Analysis: The five key figures in Notre Dame's playoff push
SOUTH BEND — It’s that odd time of year, when the college football and figure skating worlds collide.
And the term “style points” gets mashed into just about every breakdown of College Football Playoff contenders, to the point that you’d probably be thrilled enough to perform a triple axel if only there were a little more restraint shown in that area.
Eighth-ranked Notre Dame (7-1), up one spot in the latest AP poll to No. 8, is still decidedly in that playoff mix and likely still will be Tuesday night when the College Football Playoff Selection Committee releases the first set of its own rankings.
The irony with the obsession over style points is that good coaches don’t coach with style points in mind. They tweak and manicure and refine their teams during the November stretch, and then the style points, or altered perceptions, take care of themselves.
For most of Notre Dame head coach Brian Kelly’s head coaching career, that’s been his script. He was 48-13 (.786) in November games prior to landing at ND, then won 11 of his first 12 while coaching the Irish.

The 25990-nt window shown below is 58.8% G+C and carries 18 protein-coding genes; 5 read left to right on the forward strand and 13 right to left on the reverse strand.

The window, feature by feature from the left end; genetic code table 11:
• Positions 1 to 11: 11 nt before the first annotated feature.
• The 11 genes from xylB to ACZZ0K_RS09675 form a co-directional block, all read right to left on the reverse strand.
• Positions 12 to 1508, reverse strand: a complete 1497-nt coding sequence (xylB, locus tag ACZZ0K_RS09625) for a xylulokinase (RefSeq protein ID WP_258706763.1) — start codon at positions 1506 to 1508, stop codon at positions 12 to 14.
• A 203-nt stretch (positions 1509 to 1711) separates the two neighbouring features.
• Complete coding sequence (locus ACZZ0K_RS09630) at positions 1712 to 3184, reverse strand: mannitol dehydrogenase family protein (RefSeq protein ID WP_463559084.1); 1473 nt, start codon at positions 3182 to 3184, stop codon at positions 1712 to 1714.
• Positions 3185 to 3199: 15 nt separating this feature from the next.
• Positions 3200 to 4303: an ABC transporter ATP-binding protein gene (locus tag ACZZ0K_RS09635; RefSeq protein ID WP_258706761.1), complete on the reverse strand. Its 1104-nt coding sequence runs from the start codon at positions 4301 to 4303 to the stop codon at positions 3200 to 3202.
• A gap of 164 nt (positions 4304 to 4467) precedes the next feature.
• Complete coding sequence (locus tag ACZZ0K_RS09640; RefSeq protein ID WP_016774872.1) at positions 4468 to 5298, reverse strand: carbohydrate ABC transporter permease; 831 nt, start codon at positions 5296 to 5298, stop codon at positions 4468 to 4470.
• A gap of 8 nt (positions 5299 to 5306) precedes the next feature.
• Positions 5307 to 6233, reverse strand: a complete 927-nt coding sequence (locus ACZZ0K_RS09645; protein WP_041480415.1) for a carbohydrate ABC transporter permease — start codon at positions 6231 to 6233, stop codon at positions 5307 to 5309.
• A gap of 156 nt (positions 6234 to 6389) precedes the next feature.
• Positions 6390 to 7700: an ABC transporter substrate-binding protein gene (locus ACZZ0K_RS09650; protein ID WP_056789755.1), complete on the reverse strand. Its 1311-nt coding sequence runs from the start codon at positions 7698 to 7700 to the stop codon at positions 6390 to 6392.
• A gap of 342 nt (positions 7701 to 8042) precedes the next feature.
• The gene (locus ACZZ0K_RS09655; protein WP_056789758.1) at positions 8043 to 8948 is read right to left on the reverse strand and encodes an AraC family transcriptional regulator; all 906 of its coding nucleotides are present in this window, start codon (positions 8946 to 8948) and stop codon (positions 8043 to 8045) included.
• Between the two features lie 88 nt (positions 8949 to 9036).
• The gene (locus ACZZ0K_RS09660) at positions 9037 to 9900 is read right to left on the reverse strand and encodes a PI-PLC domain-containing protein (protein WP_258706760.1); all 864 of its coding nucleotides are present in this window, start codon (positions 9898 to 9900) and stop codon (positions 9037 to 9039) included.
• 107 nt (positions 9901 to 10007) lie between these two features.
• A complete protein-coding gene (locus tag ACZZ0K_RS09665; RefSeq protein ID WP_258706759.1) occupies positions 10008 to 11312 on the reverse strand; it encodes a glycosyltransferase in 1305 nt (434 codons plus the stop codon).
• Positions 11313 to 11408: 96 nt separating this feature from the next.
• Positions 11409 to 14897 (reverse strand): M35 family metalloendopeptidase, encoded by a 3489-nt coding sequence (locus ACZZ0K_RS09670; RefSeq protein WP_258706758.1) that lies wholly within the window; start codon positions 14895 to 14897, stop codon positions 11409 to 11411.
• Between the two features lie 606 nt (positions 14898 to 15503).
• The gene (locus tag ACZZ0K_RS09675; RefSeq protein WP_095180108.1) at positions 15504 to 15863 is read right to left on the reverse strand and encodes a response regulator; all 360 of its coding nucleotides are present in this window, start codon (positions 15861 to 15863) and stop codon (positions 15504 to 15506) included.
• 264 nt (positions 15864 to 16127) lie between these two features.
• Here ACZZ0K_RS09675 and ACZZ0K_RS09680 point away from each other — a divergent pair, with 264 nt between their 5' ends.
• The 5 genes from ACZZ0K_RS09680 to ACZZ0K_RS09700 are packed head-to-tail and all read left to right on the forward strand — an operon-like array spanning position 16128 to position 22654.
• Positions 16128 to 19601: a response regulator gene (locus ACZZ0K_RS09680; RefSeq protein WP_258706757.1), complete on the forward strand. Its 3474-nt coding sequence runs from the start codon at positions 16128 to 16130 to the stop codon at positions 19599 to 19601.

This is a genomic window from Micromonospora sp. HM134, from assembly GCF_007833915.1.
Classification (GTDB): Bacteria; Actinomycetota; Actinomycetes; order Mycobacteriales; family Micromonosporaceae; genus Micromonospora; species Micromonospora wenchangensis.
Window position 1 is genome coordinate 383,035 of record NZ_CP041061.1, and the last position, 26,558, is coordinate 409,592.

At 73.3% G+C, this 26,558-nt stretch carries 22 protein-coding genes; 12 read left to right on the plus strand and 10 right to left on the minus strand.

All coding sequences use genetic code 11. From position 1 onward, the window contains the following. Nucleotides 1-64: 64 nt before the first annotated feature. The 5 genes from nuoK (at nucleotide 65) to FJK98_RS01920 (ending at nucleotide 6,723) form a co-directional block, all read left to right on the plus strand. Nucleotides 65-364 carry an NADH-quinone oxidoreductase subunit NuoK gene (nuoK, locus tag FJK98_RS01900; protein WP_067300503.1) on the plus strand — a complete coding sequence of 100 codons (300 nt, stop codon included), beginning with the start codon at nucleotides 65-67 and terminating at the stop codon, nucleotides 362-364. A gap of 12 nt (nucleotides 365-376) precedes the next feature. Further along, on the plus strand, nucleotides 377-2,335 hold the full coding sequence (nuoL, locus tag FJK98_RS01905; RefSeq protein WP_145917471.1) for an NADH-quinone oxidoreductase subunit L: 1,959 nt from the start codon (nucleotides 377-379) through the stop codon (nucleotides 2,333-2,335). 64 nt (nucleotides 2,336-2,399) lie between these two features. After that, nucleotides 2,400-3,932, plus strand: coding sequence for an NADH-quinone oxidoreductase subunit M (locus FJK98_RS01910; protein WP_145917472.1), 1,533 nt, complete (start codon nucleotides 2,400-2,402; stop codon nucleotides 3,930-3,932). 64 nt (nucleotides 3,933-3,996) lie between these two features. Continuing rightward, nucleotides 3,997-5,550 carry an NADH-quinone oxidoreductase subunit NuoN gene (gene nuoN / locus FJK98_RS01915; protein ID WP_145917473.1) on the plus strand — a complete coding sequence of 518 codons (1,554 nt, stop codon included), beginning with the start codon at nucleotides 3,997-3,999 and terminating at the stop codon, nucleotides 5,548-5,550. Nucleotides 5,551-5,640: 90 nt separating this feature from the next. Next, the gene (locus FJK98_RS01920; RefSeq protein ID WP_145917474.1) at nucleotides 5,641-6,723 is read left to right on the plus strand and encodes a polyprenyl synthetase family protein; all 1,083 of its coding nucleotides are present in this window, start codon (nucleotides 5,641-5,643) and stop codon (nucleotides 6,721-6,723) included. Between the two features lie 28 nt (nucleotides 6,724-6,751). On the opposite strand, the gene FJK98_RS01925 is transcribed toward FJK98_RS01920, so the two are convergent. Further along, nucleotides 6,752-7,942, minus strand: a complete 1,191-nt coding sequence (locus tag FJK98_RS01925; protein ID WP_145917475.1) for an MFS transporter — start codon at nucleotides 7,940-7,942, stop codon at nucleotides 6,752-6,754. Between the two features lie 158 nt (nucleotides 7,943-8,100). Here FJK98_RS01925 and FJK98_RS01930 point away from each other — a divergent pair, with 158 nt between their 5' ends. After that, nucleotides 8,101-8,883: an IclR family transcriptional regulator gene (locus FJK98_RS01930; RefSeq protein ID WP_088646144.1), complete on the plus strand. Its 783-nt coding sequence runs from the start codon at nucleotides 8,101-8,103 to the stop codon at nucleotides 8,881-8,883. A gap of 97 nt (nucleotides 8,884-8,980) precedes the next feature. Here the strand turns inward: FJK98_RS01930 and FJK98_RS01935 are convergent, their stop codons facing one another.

In his last eight November games, though, he’s 2-6. Some of that reflects the schedule, but the truer causes for the reversal were fragile teams. Specifically, injuries made ND’s margin of error so thin late in 2013 and all November in 2014, the Irish weaknesses were exposed and exploited.
Notre Dame survived and advanced Saturday night in Philadelphia when it could have made a statement.
Its 24-20 rally on the road past previously unbeaten Temple was apparently more impressive than Stanford’s 30-28 survival on the road of Washington State, courtesy of a late 43-yard field goal attempt that fluttered wide right.
The two winners swapped places in the AP poll, and Temple fell only a couple of spots, to No. 23, following its first game ever involving two ranked teams.